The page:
Red Hat will give its almost 20,000 employees the option of whether or not to work from office.
In a blog post, Red Hat Chief People Officer Jennifer Dudeck stated that the company is aiming for a “office-flex” model that will allow staff to “come to the office as much as they need to, or not at all if they choose.”
Some of Red Hat’s “tech peers are pulling employees back to the office,” according to Dudeck, but Red Hat feels this isn’t necessary for success since it values flexibility.
“With COVID-19 still a concern for associates caring for immunocompromised loved ones, no Red Hatter is required to be in an office if they do not wish to return.”Jennifer Dudeck, Chief People Officer, Red Hat
Only 20% of IBM’s US employees are in the office three days a week or more, according to Arvind Krishna, CEO of Red Hat’s parent company IBM, who recently spoke with CNBC. According to him, the percentage would never get beyond 60%.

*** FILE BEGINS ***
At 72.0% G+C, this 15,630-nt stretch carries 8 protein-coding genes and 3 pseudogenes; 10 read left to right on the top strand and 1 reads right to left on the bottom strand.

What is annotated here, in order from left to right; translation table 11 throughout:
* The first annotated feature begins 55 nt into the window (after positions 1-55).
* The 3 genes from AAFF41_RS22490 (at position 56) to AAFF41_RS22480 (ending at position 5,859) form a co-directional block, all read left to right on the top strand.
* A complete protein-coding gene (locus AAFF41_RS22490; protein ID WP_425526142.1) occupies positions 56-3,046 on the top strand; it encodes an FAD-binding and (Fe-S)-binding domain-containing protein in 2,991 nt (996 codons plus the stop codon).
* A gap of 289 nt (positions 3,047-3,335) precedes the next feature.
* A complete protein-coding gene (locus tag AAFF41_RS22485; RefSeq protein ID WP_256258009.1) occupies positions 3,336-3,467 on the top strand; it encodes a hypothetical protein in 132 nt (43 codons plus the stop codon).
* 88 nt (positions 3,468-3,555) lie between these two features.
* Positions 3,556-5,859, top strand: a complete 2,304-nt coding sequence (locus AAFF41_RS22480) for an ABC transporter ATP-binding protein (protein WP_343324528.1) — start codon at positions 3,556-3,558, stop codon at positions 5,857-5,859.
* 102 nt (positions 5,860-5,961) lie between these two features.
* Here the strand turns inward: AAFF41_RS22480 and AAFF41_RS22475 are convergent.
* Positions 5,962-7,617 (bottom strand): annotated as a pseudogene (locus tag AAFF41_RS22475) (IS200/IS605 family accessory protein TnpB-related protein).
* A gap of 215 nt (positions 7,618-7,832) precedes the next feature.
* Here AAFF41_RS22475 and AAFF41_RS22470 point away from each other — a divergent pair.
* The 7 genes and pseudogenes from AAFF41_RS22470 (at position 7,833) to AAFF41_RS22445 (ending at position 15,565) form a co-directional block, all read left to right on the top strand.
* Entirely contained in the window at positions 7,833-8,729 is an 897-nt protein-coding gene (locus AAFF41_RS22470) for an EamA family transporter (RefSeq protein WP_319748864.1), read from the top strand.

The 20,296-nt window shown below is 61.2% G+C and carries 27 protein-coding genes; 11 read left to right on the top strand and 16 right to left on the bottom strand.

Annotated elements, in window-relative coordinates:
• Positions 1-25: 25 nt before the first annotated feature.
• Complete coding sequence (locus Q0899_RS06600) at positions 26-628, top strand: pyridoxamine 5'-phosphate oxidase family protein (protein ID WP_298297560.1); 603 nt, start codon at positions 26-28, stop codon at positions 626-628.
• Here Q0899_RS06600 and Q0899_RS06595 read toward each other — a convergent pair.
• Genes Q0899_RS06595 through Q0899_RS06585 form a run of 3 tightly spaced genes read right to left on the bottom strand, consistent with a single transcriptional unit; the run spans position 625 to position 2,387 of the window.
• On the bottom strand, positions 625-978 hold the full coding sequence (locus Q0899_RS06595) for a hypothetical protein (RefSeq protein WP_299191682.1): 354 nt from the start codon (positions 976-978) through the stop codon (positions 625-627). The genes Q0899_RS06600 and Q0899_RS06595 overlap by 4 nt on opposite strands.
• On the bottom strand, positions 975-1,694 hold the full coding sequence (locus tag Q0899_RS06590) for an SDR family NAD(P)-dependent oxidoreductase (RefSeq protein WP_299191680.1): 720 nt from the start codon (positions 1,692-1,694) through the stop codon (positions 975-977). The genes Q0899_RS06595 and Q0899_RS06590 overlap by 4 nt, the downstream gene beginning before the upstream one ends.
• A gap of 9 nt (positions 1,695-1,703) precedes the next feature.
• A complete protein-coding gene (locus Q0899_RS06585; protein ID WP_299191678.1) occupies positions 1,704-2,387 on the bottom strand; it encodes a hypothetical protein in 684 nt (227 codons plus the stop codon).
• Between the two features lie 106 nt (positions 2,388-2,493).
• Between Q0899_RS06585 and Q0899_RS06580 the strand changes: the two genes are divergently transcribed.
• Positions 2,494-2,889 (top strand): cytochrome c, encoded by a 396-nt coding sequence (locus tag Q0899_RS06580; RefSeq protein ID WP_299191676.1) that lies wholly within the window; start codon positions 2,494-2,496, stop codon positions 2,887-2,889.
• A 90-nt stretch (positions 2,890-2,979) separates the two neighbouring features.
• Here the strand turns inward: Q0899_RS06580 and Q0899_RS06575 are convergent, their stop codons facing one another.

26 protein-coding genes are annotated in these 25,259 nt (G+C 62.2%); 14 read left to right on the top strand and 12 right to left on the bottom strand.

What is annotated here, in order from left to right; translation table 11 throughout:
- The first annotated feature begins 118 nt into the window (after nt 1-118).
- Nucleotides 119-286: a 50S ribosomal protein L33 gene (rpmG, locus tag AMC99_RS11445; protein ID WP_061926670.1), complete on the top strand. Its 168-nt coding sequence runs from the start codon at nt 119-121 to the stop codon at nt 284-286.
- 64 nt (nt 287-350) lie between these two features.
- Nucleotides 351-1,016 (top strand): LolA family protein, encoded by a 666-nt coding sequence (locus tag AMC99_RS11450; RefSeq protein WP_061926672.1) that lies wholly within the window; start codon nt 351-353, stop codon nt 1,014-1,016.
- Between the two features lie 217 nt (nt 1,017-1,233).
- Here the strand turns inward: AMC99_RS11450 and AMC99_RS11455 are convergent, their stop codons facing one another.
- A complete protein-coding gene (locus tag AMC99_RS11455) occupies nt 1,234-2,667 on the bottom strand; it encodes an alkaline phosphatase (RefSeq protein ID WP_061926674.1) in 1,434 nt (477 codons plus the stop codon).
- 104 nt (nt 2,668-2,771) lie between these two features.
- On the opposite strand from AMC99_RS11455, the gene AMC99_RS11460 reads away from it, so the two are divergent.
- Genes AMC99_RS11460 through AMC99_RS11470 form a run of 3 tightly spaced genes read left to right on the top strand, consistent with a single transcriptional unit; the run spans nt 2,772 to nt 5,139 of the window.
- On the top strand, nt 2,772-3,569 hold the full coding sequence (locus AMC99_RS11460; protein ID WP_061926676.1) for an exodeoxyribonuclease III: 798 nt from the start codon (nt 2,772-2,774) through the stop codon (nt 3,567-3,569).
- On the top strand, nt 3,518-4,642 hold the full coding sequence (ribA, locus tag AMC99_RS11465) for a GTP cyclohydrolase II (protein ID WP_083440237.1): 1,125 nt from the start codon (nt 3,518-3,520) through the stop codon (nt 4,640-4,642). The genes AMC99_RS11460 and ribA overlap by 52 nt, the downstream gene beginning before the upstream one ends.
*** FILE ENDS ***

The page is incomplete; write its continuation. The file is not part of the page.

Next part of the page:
According to Dudeck, 30% of Red Hat’s employees worked remotely before to the pandemic.
According to her, the strategy increases trust, increases flexibility, and offers staff members the ability to adjust to work and family demands. Additionally, it helps attract candidates in a competitive market for high-level IT talents.
“The benefits of expanding flexibility also don’t just accrue to associates – our approach allows us to unlock a wider talent pool and create a lasting employer-value proposition. Not being limited by location when hiring provides a much broader opportunity to attract and retain great associates, especially when it comes to diverse talent.”Jennifer Dudeck, Chief People Officer, Red Hat
Red Hat has also been considering ways to remodel its premises to bring people back now that they are not compelled to come into the office.
The “office is a vibe,” according to Dudeck, who claims that “the office is where we used to work,” but that it must now be more. For this reason, it has been looking at “what makes coming to the office enjoyable and fun.”
The “neighborhoods” at Red Hat’s headquarters include “far fewer desks and more booths, couches, and small collaboration spaces,” as well as more video conferencing technology, allowing employees to hold remote meetings from “almost any room.”
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